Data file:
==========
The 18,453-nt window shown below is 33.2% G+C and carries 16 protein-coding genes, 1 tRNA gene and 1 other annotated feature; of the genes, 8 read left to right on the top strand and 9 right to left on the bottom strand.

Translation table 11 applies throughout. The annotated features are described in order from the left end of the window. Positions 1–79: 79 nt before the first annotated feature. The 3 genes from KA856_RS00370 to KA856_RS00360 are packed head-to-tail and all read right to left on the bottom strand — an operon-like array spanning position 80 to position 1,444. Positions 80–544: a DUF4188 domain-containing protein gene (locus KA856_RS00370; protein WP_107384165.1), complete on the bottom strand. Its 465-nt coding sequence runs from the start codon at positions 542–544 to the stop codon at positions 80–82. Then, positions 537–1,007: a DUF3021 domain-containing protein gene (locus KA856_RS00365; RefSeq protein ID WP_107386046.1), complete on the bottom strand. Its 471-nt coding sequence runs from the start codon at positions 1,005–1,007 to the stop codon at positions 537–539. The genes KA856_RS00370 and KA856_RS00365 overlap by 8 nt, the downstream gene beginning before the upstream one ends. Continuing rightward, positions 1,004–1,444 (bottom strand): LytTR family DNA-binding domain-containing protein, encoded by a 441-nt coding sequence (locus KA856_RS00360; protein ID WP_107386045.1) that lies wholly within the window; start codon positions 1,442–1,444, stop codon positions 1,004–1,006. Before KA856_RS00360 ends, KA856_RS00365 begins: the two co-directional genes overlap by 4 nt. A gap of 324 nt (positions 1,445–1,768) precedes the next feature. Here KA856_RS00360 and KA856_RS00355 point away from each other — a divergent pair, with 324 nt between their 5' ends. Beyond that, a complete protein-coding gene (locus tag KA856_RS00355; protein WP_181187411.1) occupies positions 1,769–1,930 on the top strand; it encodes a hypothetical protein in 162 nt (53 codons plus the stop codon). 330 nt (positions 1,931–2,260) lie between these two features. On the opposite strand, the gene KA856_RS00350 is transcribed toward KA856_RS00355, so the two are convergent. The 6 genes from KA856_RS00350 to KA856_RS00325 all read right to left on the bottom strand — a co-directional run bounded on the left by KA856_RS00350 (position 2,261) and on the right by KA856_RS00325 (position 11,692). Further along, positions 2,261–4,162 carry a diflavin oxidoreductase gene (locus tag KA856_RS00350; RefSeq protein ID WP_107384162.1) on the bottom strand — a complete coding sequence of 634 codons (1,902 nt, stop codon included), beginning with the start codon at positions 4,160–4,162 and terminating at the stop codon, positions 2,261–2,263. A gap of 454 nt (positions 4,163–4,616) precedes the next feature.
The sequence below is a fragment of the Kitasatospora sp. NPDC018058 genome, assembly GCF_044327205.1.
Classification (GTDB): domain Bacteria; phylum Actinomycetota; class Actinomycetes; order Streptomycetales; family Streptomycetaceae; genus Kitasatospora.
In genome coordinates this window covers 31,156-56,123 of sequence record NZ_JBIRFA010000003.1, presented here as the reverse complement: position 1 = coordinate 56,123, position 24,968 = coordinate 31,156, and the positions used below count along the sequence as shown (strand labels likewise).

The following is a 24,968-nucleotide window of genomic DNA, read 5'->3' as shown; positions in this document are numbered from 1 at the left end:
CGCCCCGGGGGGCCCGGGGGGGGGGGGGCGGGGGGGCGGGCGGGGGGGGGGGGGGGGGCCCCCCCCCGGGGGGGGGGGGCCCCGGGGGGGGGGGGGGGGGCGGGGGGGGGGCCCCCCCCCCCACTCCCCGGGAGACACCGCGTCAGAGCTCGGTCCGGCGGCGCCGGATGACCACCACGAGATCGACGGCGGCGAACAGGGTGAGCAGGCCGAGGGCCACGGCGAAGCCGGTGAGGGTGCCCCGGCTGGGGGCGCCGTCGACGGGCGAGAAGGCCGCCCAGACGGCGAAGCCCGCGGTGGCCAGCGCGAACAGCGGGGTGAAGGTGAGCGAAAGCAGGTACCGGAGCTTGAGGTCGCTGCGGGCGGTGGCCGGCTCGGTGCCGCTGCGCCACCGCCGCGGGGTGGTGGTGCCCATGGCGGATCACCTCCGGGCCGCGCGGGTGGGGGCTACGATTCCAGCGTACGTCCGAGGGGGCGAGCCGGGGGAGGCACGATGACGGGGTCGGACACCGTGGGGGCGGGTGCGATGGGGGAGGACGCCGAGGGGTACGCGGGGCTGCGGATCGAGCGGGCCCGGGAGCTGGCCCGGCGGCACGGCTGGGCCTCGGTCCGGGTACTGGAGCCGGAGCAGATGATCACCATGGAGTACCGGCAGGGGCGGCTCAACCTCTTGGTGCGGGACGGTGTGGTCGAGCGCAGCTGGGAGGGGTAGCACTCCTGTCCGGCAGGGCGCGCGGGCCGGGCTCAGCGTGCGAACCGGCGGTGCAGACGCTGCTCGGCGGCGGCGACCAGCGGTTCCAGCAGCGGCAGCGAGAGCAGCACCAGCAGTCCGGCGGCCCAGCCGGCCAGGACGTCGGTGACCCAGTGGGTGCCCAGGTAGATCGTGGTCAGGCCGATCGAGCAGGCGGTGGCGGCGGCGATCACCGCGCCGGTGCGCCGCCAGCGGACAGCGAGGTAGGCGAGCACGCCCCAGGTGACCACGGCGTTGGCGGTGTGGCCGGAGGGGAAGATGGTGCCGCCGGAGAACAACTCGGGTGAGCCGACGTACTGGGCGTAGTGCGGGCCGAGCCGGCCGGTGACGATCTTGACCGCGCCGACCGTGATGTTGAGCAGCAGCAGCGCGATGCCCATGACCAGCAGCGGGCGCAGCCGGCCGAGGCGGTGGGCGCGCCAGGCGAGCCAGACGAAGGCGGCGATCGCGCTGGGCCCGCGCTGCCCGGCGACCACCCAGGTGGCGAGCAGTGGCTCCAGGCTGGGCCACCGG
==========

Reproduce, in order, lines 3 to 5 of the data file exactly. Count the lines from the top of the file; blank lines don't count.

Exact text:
The sequence below is a fragment of the Kitasatospora sp. NPDC018058 genome, assembly GCF_044327205.1.
Classification (GTDB): domain Bacteria; phylum Actinomycetota; class Actinomycetes; order Streptomycetales; family Streptomycetaceae; genus Kitasatospora.
In genome coordinates this window covers 31,156-56,123 of sequence record NZ_JBIRFA010000003.1, presented here as the reverse complement: position 1 = coordinate 56,123, position 24,968 = coordinate 31,156, and the positions used below count along the sequence as shown (strand labels likewise).